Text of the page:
How To Annoy Two Commanding Generals And Maybe Get Yourself Arrested, July 1863

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JPK Huson 1863

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gatehouse windows laundry.JPG

We're very familiar with the 1863 sign within Evergreen Cemetery's gates prohibiting the discharge of firearms. Shattered windows on the Masser's side of the gatehouse and general debris beneath Elizabeth Thorn's laundry indicate perhaps no one saw it. The burnt bodies encountered by Elizabeth by her well are removed by the time of this photo, Elizabeth is just over the rise behind the gatehouse, with a shovel and pickax burying them and 100 others. Firearms discharged all the heck all over the place.

Kept running into references to H.J. Stahle's arrest sometime during the Gettysburg campaign. You see various stories. A Democrat running The Gettysburg Compiler, also a Burgess and involved in Gettysburg ' doins', he seems to have been darkly suspected of Southern sympathies- nothing new there. Not far from the border, men like Dr. O'Neil also openly expressed their loyalties and not to the Union. Heck, we have O'Neil as well as the Weavers to thank for ensuring Confederate grave sites were not lost and men were returned home when The Gettysburg Dead ' project commenced. Caring for wounded from both armies, Doc O'Neil took careful notes when coming across the grave of a Confederate soldier. Southern PA could be awfully Southern.

Only including one of several references in papers to HJ Stahle's arrest. None list why.
stahl returned.JPG


Anyway, articles in The Compiler unsurprisingly express outrage at Stahle's arrest, The Adams County Sentinel seems a little ' he had it coming ' smug. Conjecture was rife- he'd revealed the location of Union soldiers to Confederate authorties is one, another speculation held seems to have been he was just, plain considered an enemy.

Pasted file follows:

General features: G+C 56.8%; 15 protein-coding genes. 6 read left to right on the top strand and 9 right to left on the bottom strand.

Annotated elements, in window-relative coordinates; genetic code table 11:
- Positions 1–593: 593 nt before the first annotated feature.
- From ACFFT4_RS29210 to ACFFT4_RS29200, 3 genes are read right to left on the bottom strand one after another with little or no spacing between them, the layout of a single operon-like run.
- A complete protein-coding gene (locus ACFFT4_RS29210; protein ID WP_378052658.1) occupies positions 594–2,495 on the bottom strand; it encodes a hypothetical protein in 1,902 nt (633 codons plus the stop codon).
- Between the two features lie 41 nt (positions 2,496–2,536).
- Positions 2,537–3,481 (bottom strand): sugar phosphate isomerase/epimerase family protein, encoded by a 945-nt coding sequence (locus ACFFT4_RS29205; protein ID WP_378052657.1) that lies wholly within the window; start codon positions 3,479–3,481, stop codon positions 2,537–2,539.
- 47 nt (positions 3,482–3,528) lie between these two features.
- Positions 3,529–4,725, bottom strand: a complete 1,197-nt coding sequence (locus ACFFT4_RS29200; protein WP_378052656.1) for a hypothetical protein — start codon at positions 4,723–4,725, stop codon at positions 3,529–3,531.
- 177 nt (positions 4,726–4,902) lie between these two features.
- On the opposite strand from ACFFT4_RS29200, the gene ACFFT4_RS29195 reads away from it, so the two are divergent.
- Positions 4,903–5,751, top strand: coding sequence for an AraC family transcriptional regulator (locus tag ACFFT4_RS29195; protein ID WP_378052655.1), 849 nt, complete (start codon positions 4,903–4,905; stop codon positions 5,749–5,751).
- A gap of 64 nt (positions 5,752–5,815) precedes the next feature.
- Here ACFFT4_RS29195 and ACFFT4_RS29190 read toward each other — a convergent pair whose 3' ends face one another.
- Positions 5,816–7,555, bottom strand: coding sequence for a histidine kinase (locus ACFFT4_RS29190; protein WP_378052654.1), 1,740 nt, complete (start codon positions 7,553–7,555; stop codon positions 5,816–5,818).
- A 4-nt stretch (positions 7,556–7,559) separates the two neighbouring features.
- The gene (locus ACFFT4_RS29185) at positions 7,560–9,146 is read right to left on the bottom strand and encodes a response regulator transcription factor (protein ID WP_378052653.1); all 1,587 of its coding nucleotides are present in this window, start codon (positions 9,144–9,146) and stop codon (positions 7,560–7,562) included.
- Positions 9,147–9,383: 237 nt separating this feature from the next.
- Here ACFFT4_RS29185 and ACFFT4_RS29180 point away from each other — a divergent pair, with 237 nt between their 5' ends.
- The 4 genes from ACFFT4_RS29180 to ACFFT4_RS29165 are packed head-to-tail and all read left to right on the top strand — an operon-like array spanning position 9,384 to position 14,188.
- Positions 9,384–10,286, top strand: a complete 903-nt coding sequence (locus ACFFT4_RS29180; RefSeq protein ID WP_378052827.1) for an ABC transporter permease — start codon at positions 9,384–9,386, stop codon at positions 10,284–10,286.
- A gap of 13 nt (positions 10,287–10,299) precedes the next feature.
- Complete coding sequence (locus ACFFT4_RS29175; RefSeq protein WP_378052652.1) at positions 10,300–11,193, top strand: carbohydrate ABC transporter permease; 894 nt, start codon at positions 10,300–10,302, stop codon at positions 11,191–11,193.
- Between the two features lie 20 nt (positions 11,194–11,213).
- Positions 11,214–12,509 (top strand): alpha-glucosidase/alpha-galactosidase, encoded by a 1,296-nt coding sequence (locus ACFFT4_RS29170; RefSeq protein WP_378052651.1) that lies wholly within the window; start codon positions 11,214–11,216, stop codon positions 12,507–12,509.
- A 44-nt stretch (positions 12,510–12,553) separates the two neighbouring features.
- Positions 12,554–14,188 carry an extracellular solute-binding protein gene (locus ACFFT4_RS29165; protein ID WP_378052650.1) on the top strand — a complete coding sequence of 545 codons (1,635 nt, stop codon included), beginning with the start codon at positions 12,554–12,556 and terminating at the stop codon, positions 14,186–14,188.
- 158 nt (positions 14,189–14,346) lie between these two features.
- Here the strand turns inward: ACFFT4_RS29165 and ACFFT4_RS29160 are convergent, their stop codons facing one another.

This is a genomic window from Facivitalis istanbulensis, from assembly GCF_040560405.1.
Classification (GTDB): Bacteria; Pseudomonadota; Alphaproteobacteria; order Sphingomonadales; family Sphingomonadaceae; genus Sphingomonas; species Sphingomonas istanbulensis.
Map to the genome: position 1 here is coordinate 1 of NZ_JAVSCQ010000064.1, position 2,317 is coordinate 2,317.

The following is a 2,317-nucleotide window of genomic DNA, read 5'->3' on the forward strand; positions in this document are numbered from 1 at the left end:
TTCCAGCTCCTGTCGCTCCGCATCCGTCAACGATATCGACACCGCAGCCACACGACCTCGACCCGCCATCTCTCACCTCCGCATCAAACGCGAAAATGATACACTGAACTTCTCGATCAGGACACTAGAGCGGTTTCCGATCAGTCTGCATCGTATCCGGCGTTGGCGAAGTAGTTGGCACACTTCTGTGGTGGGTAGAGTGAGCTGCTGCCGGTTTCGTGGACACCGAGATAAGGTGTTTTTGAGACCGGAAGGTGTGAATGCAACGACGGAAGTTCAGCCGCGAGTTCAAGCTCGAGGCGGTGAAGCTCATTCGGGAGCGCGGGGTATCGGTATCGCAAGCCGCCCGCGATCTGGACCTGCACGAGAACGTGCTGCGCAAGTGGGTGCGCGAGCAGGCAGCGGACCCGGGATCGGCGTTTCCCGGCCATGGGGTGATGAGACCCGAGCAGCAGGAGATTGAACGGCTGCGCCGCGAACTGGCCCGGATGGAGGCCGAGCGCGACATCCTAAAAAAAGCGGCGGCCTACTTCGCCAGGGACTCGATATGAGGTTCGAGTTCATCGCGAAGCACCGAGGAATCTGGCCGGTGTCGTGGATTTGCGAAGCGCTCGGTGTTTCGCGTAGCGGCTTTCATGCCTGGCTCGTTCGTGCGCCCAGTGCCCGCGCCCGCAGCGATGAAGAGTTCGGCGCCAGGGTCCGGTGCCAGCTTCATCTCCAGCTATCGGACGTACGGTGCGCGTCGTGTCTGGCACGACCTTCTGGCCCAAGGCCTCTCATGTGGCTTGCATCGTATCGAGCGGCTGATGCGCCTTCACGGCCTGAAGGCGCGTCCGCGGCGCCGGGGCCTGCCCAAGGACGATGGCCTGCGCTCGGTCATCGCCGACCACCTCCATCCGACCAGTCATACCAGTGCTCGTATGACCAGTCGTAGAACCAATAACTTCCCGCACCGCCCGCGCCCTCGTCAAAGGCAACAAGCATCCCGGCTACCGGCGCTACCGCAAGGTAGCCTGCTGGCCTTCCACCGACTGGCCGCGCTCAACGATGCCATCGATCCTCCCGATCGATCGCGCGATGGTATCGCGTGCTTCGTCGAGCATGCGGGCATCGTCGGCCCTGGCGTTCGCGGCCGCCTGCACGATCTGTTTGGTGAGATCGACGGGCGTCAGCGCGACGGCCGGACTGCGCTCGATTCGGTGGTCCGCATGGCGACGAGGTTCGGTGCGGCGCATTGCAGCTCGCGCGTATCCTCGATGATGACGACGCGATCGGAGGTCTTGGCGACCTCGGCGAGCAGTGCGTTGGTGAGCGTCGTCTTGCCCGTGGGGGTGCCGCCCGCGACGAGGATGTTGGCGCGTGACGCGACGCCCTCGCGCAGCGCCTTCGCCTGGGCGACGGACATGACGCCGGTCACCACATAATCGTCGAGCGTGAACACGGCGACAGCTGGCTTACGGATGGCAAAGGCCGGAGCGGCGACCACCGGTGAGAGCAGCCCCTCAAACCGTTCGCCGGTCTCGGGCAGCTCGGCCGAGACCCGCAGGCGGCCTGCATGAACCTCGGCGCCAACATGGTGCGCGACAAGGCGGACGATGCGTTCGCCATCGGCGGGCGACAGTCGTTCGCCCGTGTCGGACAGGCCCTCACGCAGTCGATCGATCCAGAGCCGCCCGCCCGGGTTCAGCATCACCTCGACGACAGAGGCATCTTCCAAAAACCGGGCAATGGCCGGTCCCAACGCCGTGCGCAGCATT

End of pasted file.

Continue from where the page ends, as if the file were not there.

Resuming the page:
SOOOO came across this. Newspapers at the time being what they were who knows how to judge veracity? CWT has a few knock-down, drag out experts in All-Thngs-Gettysburg, what better place to bring it up? I'd ' at ' those members but would forget someone and risk being annoying. IF true, it's a pretty darn good story. And I'm not saying it is. The thing is, there's the famous sign already in place in Evergreen Cemetery about how no shots were to be fired inside the grounds. Genesis? No idea.

DID H.J. Stahle remind both armies firing guns was forbidden inside the boundaries of Gettysburg? Best irony of the battle if so. Trying to shove Commanding generals around seems a good way to get yourself arrested. What's awfully interesting is this later story makes no mention of Stahle's arrest.

stahl no guns.JPG

Gettysburg Borough forbid the firing of guns inside city limits just in time for two armies to collide there?

stahl no guns 2.JPG

An editor with fine irony- " ... and they do say that there was firing ... "

Guessing poor H.J.'s story has been around- had it on a side burner to poke around in because it's Gettysburg. Everything is interesting. If true, can you imagine Lee and Meade's level of tolerance for a town official buzzing around ensuring no one fired a gun in his town? Maybe he was arrested as a Southern sympathizer or maybe just for being the most intrepid man in two armies.